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Besides providing UV protection, melanin is also able to store and absorb the heat generated by sunlight. This effect is critical for animals with cold blood, who rely on the sun for heating. Many species depend on sunlight and other outside sources of heat in order to regulate their body temperature. These include lizards, snakes, fish and many others.
The human body also uses this effect of melanin in the eyes. The pigment is able to reduce the amount of light that is allowed to enter the eyes and absorbs any excess rays. It is a very important process that increases visual accuracy.
Melanin is produced in the basal layer of the skin, which is the bottom part of the epidermis, the layer found on the skin's exterior. The synthesis happens in this basal layer in special cells named melanocytes. During a process known as melanogeneis, packets of pigment named melanosomes are produced. Melanocytes are stimulated by the action of sunlight, after harmful UV radiation starts to attack cell nuclei in the skin. Dendrites, which are projections shaped like tentacles, carry the packets of melanin to skin cells named keratinocytes. These tentacle-like structures insert the pigment into the skin cells. As soon as the melanosomes are inside a cell, the melanin spreads in order to shield the nucleus from ultraviolet radiation. The main goal is to prevent the mutation of the DNA material found in the organelle. These special skin cells migrate to the top of the skin, in order to protect the ones located deeper. After a while, they die and fall off.
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Melanin actually consists of several different types, the most important are neuromelanin, eumelanin and pheomelanin. The first type, eumelanin, is part of most parts of the body, including the skin, hair and other dark areas, such as the areolas around nipples. The color of this pigment is either brown or black and can be found in large amounts in the skin and hair of blacks and other people with dark tones. A lack of this pigment in the hair causes it to be blonde. The role of eumelanin is protection from UV rays, since people with dark skin live in hot climates and spend a lot of time in the open. These pigments are also known as photo-protectants due to their ability to reduce the effect of harmful sunlight.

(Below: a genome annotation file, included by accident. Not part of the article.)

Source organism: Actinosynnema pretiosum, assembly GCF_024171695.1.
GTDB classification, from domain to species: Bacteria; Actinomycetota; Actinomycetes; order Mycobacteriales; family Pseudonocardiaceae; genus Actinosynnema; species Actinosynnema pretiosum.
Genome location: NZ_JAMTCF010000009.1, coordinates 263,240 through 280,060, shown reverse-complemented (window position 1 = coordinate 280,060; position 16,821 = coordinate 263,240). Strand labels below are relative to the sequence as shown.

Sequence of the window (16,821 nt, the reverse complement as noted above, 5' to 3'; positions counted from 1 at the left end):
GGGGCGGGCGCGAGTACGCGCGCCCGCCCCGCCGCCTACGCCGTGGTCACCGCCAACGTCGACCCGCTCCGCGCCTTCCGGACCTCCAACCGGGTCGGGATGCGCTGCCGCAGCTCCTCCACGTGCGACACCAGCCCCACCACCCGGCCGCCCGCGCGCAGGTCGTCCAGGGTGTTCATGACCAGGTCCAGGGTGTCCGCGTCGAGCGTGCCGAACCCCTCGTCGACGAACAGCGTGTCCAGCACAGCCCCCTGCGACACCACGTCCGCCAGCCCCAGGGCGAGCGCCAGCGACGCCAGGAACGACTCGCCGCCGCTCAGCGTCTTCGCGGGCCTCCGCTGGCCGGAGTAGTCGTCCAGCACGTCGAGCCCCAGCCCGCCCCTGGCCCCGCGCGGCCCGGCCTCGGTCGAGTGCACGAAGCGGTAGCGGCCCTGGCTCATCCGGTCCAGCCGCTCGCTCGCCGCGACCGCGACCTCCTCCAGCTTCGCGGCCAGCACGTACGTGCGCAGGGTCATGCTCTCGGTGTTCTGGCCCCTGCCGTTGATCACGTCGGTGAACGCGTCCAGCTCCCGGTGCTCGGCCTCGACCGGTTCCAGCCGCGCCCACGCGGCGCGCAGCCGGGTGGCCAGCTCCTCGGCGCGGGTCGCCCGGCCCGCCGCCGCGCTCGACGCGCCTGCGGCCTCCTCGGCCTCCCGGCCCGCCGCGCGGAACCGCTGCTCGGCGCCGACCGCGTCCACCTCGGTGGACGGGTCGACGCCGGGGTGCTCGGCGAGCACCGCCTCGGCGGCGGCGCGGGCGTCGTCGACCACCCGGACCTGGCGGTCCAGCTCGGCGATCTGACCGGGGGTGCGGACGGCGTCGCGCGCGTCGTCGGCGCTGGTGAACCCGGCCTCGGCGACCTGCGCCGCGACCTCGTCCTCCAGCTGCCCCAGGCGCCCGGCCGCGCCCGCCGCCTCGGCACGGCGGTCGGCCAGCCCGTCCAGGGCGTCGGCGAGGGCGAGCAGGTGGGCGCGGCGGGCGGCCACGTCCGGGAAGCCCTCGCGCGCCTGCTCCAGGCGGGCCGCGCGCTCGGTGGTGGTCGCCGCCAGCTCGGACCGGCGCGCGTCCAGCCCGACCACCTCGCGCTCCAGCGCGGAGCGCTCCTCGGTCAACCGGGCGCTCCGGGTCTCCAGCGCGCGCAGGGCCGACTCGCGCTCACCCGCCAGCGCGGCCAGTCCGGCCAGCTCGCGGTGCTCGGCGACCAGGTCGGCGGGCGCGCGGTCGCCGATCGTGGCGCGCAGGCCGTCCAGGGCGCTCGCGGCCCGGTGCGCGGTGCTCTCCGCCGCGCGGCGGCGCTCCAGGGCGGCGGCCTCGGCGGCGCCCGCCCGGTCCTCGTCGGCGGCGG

The second type of pigment is also found in the skin and hair and named pheomelanin. People with red hair have large amounts of this compound, which has a red or pink color. It is less effective against sun rays when compared with eumelanin and fails to provide the same degree of protection. It is sensitive to light and its ability to absorb radiation is low, which makes red-haired people vulnerable to skin cancer. This pigment is also a lot more common in the skin of females. Pheomelanin makes the skin very sensitive to the sun, a problem that only gets worse with aging.
Neuromelanin is a special variety of melanin that is present in the eyes and inside the brain. It plays a vital role in the body and a lack of it will cause very serious neurological diseases. However, scientists have failed so far to fully understand the functions of this pigment. It is found in the structure of the human eye, making it opaque to light and absorbing excess radiation. Without a proper amount of neuromelanin during youth, the retina will not develop well. It doesn't seem to have any effect on the normal growth of other parts of the eye.